What is a support group?
A support group is a gathering of people whose lives have been similarly impacted by a disease. They have come together to seek information, discuss their concerns and share their mutual experiences on all aspects of the disease. Support groups are also a place to give and receive emotional and practical support to others who are in the same situation. Parkinson’s support group meetings provide you with a chance to:
- Share information about medical diagnosis, treatments, research and strategies;
- Talk about your feelings and receive confirmation that there are others dealing with the same challenges;
- Compare common symptoms and ways that each person has handled the symptoms;
- Discuss issues that are unique to care partners and family members of people with Parkinson’s disease; and
- Learn from expert speaker presentations.
Support groups are made up of people with common interests and experiences. People who have been through, or are going through, a similar circumstance can do more than sympathize with you — they can relate to your situation and keep you from feeling like you are alone. Support group members offer firsthand insight on many aspects of navigating the disease.
For some people, the most difficult step is walking through the door, but most find that once they make the decision, they find the experience to be helpful and supportive. Remember, a support group is not a substitute for medical treatment or professional counseling and it is not a replacement for family and friends.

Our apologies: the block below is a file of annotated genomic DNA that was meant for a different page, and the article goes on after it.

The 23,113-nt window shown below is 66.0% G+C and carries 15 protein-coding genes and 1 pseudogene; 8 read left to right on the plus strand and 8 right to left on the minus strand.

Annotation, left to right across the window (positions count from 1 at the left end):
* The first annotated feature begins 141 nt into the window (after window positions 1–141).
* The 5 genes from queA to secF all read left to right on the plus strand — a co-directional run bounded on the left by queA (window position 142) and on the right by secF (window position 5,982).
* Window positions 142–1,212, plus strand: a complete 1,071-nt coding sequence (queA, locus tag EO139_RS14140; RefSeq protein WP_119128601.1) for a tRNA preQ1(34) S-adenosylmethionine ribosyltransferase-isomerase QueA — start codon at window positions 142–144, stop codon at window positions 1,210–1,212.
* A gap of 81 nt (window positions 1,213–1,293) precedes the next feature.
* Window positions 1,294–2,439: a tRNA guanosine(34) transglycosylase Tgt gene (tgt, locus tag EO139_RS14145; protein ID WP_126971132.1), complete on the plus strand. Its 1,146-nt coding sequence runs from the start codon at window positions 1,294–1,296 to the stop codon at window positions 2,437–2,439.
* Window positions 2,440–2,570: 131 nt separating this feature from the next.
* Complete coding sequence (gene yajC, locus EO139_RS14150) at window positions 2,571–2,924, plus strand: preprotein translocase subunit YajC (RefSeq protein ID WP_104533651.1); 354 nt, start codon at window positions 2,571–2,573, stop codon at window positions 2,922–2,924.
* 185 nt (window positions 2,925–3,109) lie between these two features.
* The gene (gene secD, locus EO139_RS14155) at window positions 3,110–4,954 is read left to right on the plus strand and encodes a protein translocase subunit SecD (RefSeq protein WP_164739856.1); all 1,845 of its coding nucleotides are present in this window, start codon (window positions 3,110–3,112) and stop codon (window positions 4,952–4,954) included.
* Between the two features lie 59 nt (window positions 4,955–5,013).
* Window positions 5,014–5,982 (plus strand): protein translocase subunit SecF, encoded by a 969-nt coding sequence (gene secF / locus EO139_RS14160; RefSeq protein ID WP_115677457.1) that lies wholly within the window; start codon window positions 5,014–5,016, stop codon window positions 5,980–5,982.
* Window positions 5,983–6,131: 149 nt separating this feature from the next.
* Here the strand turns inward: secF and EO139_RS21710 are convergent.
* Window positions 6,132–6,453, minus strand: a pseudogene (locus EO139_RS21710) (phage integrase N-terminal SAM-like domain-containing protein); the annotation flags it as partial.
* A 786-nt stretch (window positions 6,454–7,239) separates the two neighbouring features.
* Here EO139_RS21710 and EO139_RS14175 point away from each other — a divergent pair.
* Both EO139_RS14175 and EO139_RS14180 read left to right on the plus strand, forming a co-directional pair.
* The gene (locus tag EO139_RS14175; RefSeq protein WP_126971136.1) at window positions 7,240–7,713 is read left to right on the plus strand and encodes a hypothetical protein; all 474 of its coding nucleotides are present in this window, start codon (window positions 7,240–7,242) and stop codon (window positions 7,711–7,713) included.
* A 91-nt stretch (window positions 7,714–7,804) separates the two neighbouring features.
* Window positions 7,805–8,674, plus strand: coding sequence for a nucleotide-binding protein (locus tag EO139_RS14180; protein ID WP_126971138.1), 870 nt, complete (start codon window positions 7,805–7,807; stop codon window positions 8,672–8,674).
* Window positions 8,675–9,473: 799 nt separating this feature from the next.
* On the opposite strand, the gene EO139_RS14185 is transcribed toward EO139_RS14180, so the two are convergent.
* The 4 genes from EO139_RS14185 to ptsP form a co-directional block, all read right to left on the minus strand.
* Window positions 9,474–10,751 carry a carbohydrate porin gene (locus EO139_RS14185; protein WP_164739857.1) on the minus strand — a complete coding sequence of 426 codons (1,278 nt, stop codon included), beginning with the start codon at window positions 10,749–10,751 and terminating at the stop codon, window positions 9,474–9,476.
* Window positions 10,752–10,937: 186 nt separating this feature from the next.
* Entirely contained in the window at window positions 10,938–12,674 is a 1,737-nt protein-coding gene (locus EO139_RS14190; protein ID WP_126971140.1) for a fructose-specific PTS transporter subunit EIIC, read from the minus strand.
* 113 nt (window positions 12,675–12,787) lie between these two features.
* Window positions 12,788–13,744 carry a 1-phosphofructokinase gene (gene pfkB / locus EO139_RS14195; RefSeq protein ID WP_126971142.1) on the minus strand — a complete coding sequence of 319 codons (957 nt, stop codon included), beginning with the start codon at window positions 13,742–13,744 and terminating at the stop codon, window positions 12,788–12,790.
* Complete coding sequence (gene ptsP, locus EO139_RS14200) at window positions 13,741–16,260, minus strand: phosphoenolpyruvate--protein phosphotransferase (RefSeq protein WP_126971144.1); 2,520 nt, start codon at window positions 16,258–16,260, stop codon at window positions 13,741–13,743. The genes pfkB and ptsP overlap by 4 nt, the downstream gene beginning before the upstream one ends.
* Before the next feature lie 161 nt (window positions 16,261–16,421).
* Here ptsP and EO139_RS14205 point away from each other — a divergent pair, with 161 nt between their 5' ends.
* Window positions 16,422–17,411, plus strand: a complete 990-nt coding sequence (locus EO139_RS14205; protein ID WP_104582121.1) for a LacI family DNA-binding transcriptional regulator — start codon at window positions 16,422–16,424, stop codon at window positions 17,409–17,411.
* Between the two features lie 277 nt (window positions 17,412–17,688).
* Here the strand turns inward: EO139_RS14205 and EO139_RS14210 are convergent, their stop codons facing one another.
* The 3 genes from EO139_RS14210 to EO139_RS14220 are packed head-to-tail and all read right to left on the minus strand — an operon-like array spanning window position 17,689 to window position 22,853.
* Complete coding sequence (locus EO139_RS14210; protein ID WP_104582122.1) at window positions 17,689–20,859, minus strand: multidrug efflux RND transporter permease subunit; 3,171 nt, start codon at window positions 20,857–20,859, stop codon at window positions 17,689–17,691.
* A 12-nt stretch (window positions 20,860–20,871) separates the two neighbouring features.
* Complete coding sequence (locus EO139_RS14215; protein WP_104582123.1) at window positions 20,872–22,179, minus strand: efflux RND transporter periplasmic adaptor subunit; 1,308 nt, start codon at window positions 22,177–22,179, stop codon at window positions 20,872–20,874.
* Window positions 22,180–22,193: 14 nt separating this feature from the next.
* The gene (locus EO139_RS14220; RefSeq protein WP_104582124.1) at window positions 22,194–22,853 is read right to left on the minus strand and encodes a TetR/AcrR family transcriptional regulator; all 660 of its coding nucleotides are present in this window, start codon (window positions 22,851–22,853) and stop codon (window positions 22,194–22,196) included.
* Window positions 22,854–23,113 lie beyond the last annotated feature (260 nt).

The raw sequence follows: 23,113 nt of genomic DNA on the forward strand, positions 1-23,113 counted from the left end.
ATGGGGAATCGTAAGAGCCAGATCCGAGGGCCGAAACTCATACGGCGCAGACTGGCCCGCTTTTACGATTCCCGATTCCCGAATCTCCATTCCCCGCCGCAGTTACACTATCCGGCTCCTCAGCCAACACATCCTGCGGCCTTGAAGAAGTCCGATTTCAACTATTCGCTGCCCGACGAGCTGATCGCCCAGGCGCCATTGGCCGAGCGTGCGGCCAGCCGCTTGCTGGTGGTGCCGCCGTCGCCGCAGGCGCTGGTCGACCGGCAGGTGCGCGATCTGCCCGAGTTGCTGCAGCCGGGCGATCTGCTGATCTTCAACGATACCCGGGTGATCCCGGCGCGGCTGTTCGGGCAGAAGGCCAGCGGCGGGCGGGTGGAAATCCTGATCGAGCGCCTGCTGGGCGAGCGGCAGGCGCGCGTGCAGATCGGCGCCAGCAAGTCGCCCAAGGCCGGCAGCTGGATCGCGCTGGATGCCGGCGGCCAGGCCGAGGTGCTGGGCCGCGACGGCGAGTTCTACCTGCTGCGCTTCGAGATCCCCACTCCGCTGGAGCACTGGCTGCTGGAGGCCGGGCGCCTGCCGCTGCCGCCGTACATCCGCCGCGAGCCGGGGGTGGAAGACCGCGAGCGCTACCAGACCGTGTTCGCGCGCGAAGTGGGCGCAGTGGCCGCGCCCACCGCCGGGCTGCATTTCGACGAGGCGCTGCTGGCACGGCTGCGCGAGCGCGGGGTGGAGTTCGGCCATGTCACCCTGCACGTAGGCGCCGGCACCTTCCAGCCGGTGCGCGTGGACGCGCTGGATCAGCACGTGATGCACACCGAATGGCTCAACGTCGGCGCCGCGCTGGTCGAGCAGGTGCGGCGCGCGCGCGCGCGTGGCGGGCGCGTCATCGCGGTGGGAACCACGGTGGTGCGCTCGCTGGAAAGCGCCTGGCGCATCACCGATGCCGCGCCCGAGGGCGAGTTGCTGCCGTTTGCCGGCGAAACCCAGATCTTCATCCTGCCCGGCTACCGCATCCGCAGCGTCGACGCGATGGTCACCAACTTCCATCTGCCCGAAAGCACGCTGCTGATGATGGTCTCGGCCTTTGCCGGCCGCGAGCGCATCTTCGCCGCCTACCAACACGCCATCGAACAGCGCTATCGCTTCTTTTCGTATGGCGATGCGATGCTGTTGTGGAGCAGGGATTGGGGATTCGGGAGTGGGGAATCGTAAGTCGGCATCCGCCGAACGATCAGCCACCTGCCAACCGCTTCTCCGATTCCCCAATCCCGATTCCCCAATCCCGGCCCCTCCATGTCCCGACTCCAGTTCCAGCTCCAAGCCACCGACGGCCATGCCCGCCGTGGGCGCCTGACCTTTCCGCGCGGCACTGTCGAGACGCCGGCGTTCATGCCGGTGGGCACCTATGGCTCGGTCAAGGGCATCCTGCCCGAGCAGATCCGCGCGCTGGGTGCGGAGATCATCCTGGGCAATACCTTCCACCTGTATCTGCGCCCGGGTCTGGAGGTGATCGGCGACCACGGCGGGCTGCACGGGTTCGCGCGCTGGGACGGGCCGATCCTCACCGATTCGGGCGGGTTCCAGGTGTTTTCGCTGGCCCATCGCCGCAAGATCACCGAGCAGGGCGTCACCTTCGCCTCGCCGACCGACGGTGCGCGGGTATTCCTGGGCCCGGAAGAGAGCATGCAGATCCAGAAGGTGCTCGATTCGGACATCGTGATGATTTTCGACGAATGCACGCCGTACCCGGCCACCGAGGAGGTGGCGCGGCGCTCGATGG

When do support groups meet?
Support group meetings are typically held once a month. Some groups may choose to meet more frequently or less often depending on the needs of the group. The meeting is set by the group leader in the initial planning stages. Evening and weekend groups are not typical or ideal, but may likely benefit participants who are working. If the existing groups in your area are not convenient for you, you may want to contact our Program Manager to see about starting a new group.
Anyone can start a support group. Support group leaders are not experts, in fact, most are volunteers. Leaders may be a patient, caregiver or healthcare partner. Most group leaders are lay people who have a personal connection to Parkinson’s disease. Maintaining a group does require a consistent effort on the part of the group leader, but the leader should not absorb all of the responsibilities for the group. It may be helpful to delegate tasks at the first or second meeting.
What can PAC do to help a support group?
PAC strives to provide group leaders with ongoing support to design and facilitate meetings that are in-line with participants’ expectations and needs. So whether you’re starting a new group, transitioning to a leadership role or need to refresh your meetings, PAC is here to help. The Program Manager is available to assist group leaders in their efforts and can be reached toll-free at 866-903-PARK (7275). PAC also maintains a list of individuals and organizations that are willing to speak to support groups on the challenges patients encounter during their journey.
- Support Group Meeting Ideas
- Starting a Support Group
- Looking Forward-Moving Ahead! Support Group Leaders Manual – National Parkinson Foundation
The Parkinson Association of the Carolinas helps to support nearly 80 volunteer-led support groups throughout North and South Carolina. For assistance, please contact the Program Coordinator, Dianna Beaty, at 704-248-3722 or email@example.com.